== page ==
Sunday, December 02, 2007

British government seeks to close Amway

When DeVos was running for governor last year, supporters threw their weight behind him because they believed he could bring good paying jobs to Michigan like those at Amway, the company his father helped found and DeVos ran for a period of time. I wonder what his supporters think of this news from the London Times:
John Hutton, the Secretary of State for Business, Enterprise and Regulatory Reform, seeks to close the company in the “public interest”. [...]

The Government has claimed that the sales people were persuaded to join Amway on the basis that it provides “easy money” or requires “minimal effort”. It also alleged that the business’s primary aim was to recruit staff rather than sell products.
Those terms "easy money" and "minimal effort" are actually pretty flattering compared to what was recently said in court by Mark Cunningham, Queen's Counsel. I highlighted the pertinent descriptive terms.
The British subsidiary of one of the world’s biggest marketing groups was accused yesterday of breaking company law by “selling a dream” of unachievable wealth.

Amway, which had 39,000 selling agents in Britain during 2005-06, is “inherently objectionable”, operates as a lottery and is trading unlawfully, the Companies Court was told. [...]

The Government investigation claims to have revealed that just 10 per cent of Amway’s agents in Britain make any profit, with less than one in ten selling a single item of the group’s products. It claims that Amway’s main activity is encouraging other people to join its salesforce so that they pay the registration fee and buy marketing materials.

Mr Cunningham said that Amway attracted new agents, known as Independent Business Owners (IBOs), by offering “substantial financial rewards or easy money”. He said that promise of wealth was “illusionary” and amounted to “dream selling”.

The group, which has been operating in Britain since 1973, claims that agents can earn a substantial income from selling its range of dietary supplements, cosmetics, jewellery and water purifiers. They are also offered bonuses for recruiting other agents. However, an investigation by the Department for Business, Enterprise and Regulatory Reform showed that only 6 per cent of agents bought Amway products to sell on, the court was told.

Mr Cunningham said that the vast majority of products offered by Amway to its agents were overpriced even before they were expected to add a further 20 to 25 per cent for retail. “The unattractive pricing explains some the graver vices that are at the centre of the winding-up application,” Mr Cunningham said.

Agents were encouraged to buy instructions on how to grow their businesses by attracting new agents. The material contained images of success such as luxury cars, boats and foreign holidays.

Mr Cunningham told the court: “The prospect of substantial rewards and easy money has been at all times, and remains, illusionary.”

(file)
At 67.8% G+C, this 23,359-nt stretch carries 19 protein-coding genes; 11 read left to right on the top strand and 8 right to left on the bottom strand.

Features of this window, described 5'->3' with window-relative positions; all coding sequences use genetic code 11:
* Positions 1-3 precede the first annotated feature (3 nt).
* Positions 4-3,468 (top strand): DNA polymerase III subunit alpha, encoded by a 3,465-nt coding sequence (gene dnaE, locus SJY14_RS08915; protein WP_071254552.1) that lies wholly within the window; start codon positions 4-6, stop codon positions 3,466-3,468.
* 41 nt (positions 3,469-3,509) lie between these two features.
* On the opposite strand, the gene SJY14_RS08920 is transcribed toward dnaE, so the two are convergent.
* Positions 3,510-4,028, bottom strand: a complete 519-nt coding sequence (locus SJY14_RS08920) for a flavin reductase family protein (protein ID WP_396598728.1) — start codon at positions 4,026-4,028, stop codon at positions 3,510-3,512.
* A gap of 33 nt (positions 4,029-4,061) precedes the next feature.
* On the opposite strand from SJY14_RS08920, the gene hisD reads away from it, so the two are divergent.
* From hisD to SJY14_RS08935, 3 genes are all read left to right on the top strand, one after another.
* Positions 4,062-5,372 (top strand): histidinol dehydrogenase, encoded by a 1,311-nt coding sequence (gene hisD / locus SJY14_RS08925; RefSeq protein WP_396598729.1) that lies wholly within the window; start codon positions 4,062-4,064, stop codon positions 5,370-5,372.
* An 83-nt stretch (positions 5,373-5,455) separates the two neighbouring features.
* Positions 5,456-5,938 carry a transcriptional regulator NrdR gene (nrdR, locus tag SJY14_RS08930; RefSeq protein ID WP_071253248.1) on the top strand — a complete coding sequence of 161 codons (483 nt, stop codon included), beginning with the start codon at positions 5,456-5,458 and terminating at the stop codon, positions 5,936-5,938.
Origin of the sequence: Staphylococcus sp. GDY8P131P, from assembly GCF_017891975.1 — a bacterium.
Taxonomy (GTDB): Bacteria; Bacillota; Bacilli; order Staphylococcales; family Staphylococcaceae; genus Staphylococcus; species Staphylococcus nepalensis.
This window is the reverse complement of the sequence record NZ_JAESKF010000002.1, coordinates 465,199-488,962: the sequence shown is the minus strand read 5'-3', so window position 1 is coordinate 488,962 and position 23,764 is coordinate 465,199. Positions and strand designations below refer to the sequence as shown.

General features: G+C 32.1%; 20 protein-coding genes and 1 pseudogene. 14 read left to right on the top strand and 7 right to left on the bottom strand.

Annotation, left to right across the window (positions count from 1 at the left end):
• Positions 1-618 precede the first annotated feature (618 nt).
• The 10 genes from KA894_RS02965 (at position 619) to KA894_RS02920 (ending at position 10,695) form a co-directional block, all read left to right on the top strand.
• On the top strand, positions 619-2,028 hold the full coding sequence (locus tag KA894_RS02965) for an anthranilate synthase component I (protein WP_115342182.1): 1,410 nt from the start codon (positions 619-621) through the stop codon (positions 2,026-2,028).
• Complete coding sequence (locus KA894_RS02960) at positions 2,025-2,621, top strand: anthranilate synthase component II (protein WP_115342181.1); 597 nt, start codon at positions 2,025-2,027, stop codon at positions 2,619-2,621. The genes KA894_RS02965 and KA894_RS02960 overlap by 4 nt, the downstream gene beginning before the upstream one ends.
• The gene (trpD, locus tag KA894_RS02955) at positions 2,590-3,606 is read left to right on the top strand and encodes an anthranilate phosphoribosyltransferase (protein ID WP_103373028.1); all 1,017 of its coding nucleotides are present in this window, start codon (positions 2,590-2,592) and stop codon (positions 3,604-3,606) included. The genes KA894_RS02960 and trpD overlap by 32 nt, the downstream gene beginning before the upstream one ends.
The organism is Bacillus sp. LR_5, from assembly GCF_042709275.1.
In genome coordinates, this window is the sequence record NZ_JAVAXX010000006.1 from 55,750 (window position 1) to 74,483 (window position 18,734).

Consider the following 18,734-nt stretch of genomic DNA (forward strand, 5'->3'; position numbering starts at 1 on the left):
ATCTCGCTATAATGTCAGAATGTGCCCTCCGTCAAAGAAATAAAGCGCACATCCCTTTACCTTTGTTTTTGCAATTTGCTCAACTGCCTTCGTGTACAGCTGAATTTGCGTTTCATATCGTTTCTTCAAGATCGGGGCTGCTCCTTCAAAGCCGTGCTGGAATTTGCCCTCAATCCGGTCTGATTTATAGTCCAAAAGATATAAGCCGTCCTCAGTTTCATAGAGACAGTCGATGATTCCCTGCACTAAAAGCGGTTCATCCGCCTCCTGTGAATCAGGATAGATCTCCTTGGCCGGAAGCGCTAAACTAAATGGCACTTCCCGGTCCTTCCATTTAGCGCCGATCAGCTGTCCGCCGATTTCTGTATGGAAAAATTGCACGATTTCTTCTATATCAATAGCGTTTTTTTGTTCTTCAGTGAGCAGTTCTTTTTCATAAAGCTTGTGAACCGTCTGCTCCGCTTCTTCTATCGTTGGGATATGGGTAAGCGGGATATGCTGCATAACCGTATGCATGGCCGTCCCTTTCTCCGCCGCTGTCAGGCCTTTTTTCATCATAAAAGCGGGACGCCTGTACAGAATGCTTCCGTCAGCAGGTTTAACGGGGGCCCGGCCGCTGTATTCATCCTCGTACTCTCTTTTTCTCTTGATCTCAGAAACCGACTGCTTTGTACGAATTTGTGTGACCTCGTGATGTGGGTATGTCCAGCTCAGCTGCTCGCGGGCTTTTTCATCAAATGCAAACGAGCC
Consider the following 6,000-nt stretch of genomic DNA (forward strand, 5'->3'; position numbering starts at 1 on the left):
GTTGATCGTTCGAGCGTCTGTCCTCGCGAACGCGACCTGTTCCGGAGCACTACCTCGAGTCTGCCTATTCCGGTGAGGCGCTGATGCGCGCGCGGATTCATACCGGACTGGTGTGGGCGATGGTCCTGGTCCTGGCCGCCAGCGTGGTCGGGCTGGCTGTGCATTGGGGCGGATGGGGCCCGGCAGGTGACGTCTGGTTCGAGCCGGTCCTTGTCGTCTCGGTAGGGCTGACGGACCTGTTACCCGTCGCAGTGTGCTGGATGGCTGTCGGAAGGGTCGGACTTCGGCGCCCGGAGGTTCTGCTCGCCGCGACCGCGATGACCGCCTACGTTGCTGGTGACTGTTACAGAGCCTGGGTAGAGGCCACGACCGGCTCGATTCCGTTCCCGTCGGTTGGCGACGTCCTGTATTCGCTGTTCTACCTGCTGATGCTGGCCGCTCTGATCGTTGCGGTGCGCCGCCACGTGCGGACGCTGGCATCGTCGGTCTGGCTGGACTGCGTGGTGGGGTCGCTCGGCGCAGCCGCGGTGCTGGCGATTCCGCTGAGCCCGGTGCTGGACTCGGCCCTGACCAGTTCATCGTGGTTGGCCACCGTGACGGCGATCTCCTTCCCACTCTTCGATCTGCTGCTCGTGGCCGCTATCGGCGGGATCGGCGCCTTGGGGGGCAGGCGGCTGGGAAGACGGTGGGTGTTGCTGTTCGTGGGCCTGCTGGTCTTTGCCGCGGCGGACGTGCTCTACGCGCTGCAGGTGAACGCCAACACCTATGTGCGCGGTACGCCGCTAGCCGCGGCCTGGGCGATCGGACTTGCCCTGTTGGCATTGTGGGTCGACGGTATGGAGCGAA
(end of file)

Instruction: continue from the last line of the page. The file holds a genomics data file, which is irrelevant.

The investigation discovered that 71 per cent of agents made no income from Amway in the year 2005-06 and that 90 per cent had made a loss after paying the £18 fee to renew their registration. In fact, just 101 of the agents shared 75 per cent of the bonuses.

“The reality of being an IBO is that a substantial majority make minimal financial returns,” Mr Cunningham said. “Our case is founded on the selling of the dream on one hand and the loss or minimal financial return on the other.”

Mr Cunningham told the court that Amway operates a “pernicious” scheme, which encourages agents to recruit family, friends and colleagues to the group so that they themselves could move up to “that very narrow group that makes any money”.

He said that the Amway scheme involved targeting the “gullible”, “deluded” and “vulnerable” to join the scheme and accused the group of “dream selling.”
Those are pretty serious claims, but the Times provided numbers to support the reality behind those "good paying" Amway jobs:
  • 39,000 - agents working for Amway [in Britain]

  • 27,000 - (71%) had no income

  • 11,410 - (30%) earned something

  • 7,492 - (of the 11,410) received average of £13.53 [about $27] per year

  • 101 - agents received 75 per cent of bonuses

  • £116K - paid to top earner Trevor Lowe

  • 26 - number of years Mr Lowe was an agent

  • Of course, the DeVos family made out pretty well - they're worth billions of dollars.

    The case is still ongoing, but if the court rules against Amway, the company will be no longer be allowed to operate in Great Britain. Either way, this case just collaborates what citizens have been saying for sometime now - Amway jobs don't help people achieve the American Dream.

    (Cross posted at BFM.)

    3 comments:

    abi said...

    But Kathy, targeting the “gullible”, “deluded” and “vulnerable" is the American Way - Amway!

    I remember being pitched on Amway decades ago by a dreamy-eyed friend of a friend with tales of easy wealth. And all I had to do was impose on my friends and relatives to buy stuff they didn't want and couldn't use, and then sucker other poor saps to be my distributors. Even as a kid, it wasn't hard to see it for a pretty shoddy enterprise.

    Larry said...

    Amway has always been shady and elusive as when they had MCI Telephone and practiced the art of "slamming" to steal unsuspecting customers from rival companies.

    Kathy said...

    Abi, I was never approached to sell Amway, but I once helped a neighbor down on his luck by buying his Amway products. They were over-priced and nothing special. I would have been better off handing him the cash so he could keep the entire amount and use it where it helped him the most.

    Abi, I vaguely remember something about MCI doing that, but I didn't realize it was Amway. If a company has to "steal" customers, that should tell the consumer something.